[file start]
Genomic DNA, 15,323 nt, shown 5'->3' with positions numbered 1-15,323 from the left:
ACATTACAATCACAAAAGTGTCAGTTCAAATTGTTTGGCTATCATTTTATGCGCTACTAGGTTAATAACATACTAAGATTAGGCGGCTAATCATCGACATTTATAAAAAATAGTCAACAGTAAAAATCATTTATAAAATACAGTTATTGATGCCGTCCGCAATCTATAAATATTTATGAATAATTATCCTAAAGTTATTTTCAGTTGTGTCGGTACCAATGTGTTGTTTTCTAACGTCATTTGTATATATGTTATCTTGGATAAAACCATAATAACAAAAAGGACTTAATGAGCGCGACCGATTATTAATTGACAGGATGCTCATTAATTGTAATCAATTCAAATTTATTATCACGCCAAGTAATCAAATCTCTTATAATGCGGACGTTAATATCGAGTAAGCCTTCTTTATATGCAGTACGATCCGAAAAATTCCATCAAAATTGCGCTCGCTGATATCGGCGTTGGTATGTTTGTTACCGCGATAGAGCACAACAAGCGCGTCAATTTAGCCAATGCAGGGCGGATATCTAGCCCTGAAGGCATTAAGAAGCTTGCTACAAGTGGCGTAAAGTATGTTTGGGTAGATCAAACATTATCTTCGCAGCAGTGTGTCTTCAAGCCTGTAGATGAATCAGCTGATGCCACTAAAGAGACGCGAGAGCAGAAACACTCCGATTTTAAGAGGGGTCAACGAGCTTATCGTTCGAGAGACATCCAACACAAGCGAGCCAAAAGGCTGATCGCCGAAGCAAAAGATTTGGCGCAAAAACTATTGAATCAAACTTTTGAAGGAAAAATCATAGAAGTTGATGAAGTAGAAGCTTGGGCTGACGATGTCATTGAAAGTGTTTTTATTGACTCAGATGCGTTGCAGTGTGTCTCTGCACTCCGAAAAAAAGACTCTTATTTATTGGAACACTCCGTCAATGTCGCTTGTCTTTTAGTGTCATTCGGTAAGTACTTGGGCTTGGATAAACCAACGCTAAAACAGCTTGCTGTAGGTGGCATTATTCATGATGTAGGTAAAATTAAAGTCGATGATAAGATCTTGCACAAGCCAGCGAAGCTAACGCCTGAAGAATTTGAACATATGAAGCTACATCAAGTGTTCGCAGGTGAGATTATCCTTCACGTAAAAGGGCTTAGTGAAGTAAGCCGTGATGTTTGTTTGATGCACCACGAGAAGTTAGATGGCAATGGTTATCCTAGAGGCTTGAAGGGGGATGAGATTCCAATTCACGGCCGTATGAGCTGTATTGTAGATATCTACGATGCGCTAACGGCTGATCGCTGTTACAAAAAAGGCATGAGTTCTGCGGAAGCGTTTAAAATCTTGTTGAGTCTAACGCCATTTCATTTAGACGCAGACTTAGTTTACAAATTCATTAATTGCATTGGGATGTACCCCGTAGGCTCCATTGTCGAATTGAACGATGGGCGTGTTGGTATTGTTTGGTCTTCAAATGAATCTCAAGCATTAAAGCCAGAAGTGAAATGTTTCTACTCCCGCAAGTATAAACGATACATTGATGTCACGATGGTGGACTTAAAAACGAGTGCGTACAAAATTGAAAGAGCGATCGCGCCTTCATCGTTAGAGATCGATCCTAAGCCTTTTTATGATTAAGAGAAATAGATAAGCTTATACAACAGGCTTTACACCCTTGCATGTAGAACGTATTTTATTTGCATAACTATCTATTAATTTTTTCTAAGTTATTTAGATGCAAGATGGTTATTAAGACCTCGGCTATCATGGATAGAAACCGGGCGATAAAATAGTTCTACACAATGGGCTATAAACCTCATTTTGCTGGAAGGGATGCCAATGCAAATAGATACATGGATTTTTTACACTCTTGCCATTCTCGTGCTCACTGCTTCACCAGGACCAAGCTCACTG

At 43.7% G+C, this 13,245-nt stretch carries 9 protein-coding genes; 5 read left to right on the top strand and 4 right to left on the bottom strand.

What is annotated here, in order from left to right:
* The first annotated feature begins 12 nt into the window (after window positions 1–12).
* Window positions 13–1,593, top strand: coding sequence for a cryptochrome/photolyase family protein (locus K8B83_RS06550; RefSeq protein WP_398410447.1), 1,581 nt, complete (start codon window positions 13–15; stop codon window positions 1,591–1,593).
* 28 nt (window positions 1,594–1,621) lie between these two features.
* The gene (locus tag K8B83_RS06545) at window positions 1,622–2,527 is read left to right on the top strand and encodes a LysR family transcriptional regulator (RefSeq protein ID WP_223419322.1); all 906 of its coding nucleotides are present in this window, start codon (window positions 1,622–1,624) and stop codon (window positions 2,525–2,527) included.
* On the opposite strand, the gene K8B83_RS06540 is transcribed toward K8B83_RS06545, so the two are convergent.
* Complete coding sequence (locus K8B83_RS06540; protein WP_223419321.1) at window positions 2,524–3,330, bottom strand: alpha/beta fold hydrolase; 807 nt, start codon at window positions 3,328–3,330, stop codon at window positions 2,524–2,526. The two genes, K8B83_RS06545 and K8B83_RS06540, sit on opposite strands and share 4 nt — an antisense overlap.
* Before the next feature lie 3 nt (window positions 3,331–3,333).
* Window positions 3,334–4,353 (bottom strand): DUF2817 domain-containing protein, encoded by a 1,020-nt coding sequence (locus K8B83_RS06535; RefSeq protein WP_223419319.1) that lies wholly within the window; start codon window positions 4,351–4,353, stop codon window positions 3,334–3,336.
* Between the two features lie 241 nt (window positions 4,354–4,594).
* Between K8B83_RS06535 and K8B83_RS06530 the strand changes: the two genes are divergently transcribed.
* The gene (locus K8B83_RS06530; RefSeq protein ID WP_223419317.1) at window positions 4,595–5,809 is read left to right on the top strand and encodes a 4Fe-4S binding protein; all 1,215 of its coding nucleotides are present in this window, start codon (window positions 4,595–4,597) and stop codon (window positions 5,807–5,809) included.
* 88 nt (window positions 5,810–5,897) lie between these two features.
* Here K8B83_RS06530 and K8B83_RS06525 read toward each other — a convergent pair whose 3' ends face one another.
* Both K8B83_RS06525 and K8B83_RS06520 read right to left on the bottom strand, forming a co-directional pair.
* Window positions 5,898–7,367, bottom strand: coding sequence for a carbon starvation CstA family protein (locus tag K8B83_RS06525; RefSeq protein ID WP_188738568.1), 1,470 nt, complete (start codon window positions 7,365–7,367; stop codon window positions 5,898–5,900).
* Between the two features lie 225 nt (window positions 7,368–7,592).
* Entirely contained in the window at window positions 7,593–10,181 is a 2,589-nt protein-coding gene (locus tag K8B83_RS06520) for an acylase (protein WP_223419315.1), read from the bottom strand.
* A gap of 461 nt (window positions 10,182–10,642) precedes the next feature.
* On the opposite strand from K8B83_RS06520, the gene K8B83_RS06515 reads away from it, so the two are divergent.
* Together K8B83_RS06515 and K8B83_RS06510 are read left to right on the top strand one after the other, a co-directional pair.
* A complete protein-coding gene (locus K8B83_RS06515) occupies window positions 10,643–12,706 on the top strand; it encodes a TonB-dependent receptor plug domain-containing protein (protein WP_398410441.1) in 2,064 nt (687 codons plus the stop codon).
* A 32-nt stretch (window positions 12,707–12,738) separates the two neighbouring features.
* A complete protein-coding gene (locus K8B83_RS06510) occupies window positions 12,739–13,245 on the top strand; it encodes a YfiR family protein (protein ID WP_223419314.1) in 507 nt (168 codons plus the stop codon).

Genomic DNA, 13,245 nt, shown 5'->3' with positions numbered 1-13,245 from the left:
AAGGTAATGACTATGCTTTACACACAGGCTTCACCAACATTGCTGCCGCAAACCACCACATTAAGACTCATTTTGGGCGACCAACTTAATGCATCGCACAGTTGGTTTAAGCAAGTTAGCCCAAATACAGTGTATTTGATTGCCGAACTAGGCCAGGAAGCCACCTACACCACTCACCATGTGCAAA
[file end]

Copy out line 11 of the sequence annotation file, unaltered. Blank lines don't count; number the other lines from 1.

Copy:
* Before the next feature lie 3 nt (window positions 3,331–3,333).